A current trend of automatically screening applicants with recruiting software is a double-edged sword for companies that claim they simply can’t find the right talent, says Peter Cappelli, a professor of management and human resources at the University of Pennsylvania’s Wharton School.
HR screening software helps companies sift through the thousands of resumes they may receive, allowing them to filter the documents according to qualifications and keywords. However, at many companies, this software has replaced recruiters, so “applicants rarely talk to anyone, even by email, during the hiring process,” Cappelli notes in his book, “Why Good People Can’t Get Jobs.”
“Human eyes rarely see applicants until the very end of the process,” Cappelli says in a Wharton School publication. “So, we’re trying to push the automation too far. There’s nothing wrong with the automation… but trying to get rid of (certain HR workers) altogether means that we’re relying on the machines to make the decisions.”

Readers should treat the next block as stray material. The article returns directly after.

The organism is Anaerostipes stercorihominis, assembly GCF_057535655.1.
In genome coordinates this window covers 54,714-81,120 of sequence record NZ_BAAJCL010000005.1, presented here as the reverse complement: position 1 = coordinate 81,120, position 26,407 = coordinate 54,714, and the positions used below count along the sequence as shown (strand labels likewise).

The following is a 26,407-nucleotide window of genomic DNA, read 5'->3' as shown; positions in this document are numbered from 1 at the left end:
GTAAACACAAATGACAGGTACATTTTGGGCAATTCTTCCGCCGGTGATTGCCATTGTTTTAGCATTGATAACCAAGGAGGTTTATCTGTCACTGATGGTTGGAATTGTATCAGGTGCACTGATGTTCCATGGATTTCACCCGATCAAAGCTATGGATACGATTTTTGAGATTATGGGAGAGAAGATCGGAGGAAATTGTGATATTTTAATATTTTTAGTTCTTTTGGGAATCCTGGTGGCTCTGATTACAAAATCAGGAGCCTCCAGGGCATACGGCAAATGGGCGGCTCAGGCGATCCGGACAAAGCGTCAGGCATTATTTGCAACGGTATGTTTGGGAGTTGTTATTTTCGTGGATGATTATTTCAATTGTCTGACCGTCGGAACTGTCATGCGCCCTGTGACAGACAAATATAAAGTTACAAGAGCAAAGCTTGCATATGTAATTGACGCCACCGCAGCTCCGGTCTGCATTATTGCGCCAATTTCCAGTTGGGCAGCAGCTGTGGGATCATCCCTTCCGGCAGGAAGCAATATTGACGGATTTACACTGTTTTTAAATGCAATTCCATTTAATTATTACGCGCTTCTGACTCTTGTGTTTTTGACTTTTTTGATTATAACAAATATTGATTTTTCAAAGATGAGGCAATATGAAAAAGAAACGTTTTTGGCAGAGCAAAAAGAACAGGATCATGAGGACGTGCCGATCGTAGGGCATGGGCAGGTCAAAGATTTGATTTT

The tech industry uses Applicant Tracking Systems (ATS) software, which helps automate numerous HR processes, more so than other industries, says Tom Boyle, director of product marketing for SilkRoad Technology, which sells HR automation software. He told Dice that tech companies and other organizations use ATS not only to help automate and manage the hiring process, but also in numerous other ways including automating job postings to active and passive channels, agency portals, employee referrals, social media, and searching online.
The recession also has caused “employers to be able to be pickier, to get even more specific in the skills they think they can find outside the company and to cut back on training,” Cappelli told the Wall Street Journal. This in turn has made it more difficult for companies to find the right candidates.
And companies that say they can’t find enough qualified candidates? It’s often a company’s overly stringent requirements, low wages and, or, an applicant screening process that is overly-rigid that creates this problem, Cappelli notes.
Why Good People Can’t Get Jobs: Chasing After the ‘Purple Squirrel’ [Knoweldge@Wharton]